“If you’ve got a business, you didn’t build that.” So said the president this week in a speech denouncing capitalism.
Contrary to what Barack Obama says, an enterprise is not something “you’ve got.” It is something you’ve made and it is something you own. Though Obama’s gaffe is getting attention, the problem is not just with what Obama said, though what he said is bad enough. It’s in the way he said it.
America’s anti-capitalist president speaks with a flip, curt, clipped, cynical style that underscores his nihilism: he stands for nothing. In a short sentence, he snidely dismissed the best efforts of millions of Americans who over years and decades – in countless investments, pitches, sketches, meetings and mistakes and restarts – work to achieve an enterprise of their own.
At least Mitt Romney, a private equity businessman who unlike Obama has a career of making money in a private business, called out Obama’s assault and defended today’s businessmen: “Barack Obama’s attempt to denigrate and diminish the achievement of the individual diminishes us all.”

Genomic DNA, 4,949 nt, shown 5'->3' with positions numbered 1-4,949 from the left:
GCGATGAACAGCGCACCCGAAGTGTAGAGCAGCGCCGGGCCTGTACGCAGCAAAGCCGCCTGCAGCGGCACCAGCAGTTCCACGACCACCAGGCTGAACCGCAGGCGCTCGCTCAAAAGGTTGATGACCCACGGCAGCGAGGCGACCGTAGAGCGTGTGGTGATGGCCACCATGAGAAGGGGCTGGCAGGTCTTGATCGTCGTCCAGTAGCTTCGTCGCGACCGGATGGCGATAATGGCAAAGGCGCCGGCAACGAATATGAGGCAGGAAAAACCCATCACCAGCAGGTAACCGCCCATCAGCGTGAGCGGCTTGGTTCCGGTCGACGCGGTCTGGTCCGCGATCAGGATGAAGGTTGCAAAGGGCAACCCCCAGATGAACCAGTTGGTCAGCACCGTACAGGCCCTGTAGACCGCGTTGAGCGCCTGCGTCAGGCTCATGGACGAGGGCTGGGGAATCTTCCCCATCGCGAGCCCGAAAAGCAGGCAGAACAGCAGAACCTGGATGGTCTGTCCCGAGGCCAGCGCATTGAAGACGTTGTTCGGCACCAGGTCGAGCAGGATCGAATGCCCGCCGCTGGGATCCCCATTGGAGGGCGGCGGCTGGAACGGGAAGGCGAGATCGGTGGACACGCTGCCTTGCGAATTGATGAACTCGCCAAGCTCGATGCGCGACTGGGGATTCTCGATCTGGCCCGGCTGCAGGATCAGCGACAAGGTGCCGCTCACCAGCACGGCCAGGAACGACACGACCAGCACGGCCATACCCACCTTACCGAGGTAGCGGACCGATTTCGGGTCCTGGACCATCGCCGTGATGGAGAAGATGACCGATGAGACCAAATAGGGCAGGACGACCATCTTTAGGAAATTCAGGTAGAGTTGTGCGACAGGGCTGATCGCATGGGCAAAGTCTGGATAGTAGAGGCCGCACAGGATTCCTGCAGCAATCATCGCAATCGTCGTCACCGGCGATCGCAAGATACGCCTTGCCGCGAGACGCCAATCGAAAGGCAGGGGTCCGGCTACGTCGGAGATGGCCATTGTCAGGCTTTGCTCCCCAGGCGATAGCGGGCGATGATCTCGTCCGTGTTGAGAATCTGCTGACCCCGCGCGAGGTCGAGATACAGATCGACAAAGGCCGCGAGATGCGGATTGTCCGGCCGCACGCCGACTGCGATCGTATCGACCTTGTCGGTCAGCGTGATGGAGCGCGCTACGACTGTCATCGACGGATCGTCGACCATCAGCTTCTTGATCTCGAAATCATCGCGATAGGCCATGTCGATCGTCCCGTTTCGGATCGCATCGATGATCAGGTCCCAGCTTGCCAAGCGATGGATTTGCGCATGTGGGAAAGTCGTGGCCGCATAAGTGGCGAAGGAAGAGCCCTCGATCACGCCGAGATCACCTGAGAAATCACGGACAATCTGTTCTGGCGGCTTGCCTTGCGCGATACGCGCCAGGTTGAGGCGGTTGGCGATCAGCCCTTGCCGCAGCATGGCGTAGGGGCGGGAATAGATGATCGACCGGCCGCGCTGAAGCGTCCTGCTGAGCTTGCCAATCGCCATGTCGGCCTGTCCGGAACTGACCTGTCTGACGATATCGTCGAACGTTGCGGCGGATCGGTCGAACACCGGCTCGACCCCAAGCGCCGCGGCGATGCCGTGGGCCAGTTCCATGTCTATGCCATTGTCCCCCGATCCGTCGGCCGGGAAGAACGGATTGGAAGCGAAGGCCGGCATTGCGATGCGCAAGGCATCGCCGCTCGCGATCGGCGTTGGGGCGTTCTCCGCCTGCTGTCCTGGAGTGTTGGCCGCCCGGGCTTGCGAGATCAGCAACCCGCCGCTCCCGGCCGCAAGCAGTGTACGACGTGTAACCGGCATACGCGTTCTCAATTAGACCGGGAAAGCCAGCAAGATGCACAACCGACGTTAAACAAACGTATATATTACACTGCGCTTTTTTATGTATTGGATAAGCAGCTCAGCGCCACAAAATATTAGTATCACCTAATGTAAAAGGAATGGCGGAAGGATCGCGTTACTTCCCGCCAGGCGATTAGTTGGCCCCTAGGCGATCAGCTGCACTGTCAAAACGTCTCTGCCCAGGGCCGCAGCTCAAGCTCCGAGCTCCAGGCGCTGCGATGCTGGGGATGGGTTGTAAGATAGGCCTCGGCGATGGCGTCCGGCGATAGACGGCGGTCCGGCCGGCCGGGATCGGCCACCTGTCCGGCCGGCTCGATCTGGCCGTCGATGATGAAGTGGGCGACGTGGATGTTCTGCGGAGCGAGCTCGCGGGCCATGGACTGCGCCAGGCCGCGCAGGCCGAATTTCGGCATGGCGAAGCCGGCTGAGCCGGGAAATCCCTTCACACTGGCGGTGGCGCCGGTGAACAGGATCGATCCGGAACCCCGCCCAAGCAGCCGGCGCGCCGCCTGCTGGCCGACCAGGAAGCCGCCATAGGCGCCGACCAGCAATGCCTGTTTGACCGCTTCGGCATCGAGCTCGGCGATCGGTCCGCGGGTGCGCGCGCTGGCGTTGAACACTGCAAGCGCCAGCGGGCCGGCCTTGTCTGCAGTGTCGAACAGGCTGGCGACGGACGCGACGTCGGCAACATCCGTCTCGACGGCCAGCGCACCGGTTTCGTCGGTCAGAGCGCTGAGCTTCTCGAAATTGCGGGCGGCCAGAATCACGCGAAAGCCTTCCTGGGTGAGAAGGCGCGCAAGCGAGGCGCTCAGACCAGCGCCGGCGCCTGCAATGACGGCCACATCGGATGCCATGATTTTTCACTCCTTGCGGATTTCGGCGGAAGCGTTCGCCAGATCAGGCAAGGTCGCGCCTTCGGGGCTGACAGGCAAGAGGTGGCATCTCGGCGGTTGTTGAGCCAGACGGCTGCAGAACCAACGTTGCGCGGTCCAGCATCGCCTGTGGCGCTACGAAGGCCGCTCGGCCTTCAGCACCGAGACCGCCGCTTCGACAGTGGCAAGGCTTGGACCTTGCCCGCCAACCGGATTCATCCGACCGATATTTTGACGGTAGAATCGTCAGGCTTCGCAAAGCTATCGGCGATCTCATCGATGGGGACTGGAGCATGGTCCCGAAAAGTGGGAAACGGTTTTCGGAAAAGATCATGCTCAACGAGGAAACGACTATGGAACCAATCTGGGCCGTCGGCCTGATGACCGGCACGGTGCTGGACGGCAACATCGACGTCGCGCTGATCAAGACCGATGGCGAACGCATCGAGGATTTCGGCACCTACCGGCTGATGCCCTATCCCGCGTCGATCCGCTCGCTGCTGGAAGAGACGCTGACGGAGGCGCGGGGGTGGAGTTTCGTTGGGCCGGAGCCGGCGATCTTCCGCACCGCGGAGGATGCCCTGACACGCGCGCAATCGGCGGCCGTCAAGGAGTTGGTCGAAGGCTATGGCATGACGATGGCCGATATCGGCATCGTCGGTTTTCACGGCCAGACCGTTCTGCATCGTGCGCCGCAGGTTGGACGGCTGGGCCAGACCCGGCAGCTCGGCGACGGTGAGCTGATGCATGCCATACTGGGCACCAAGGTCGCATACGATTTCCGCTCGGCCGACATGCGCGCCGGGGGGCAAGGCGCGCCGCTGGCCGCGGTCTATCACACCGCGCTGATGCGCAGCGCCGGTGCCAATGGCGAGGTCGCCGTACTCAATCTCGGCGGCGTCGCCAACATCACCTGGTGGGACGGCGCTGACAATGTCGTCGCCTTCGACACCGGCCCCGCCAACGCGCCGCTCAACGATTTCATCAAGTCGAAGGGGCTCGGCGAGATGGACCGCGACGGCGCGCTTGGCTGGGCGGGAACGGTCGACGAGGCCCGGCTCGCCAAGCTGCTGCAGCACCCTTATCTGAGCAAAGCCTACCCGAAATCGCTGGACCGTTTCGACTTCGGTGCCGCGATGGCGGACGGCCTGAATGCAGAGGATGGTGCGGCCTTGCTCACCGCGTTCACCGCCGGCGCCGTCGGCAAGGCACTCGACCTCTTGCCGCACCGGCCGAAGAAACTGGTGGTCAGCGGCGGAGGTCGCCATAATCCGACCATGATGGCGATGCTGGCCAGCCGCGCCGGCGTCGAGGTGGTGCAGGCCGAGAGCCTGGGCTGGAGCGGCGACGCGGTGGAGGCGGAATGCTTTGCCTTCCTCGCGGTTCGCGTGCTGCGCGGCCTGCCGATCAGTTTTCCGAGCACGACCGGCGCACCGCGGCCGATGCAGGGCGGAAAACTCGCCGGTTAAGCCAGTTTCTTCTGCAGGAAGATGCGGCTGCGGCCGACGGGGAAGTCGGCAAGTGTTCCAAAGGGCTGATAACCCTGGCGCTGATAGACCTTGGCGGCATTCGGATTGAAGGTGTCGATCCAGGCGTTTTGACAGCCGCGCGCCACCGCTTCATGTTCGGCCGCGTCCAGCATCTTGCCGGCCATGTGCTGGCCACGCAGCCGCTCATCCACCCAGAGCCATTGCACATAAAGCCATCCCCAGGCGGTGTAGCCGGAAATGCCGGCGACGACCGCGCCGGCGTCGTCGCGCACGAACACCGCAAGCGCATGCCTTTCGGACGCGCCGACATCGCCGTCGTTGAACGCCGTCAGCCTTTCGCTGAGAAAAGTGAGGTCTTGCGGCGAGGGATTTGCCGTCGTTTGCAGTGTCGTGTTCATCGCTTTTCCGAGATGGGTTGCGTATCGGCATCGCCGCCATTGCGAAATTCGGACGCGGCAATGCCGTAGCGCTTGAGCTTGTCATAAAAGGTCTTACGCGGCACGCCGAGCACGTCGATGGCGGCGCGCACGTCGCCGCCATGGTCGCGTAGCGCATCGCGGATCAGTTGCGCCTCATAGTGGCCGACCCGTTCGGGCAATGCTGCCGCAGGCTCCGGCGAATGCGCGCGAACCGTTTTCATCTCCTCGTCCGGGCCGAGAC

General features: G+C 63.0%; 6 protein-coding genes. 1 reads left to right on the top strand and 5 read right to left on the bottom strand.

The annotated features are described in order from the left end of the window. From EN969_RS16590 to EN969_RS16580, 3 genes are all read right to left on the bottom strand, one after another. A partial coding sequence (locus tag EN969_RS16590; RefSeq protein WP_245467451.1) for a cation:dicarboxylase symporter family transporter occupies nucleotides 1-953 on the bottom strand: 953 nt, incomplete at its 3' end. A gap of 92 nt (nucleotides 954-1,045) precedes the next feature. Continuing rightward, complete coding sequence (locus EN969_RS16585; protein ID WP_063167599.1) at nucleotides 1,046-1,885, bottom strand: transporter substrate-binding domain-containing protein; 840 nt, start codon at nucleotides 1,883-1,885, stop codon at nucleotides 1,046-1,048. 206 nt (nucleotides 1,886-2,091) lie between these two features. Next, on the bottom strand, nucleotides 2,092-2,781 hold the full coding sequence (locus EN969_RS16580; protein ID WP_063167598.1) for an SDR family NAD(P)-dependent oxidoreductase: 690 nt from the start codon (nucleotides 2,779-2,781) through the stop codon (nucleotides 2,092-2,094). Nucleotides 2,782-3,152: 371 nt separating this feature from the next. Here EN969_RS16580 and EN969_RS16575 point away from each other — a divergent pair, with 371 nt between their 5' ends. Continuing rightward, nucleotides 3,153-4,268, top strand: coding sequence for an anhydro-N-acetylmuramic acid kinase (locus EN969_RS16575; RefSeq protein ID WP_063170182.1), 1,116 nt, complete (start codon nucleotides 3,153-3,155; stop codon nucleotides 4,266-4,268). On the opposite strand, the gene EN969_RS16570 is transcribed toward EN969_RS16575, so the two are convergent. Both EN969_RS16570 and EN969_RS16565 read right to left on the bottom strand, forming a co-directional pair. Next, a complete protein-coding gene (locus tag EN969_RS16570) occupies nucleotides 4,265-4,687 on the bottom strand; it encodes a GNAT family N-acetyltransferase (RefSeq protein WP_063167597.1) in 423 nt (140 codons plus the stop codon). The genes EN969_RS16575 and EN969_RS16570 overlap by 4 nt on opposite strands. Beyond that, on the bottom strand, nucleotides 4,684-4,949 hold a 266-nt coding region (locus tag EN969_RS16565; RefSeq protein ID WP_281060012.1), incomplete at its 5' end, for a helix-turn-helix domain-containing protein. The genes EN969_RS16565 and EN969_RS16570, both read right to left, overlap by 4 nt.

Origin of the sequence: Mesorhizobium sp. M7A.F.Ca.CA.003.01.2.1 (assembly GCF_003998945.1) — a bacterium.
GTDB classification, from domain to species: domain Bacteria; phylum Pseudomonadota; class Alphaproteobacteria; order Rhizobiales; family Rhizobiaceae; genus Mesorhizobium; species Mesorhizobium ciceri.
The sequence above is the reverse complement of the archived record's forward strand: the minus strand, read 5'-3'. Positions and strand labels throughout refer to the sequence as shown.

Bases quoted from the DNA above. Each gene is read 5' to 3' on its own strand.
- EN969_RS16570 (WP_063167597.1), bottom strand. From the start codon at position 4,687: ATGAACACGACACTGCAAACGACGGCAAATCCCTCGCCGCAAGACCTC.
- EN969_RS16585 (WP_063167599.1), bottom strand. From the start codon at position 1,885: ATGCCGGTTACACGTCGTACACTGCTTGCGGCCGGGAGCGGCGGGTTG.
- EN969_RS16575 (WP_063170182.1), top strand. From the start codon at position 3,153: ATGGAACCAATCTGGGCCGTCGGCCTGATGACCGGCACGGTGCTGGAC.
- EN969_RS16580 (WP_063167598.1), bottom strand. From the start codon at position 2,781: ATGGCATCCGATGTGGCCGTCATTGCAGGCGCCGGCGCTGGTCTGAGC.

Romney, who created ObamaCare’s predecessor and is not a principled advocate for capitalism, also said: “The idea to say that Steve Jobs didn’t build Apple, that Henry Ford didn’t build Ford Motor, that Papa John didn’t build Papa John Pizza, that Ray Kroc didn’t build McDonald’s, that Bill Gates didn’t build Microsoft, you go on the list, that Joe and his colleagues didn’t build this enterprise, to say something like that is not just foolishness, it is insulting to every entrepreneur, every innovator in America, and it’s wrong.”
Even better, Romney reportedly asked everyone in the audience who started or ran a business to stand up, which many in the room did.
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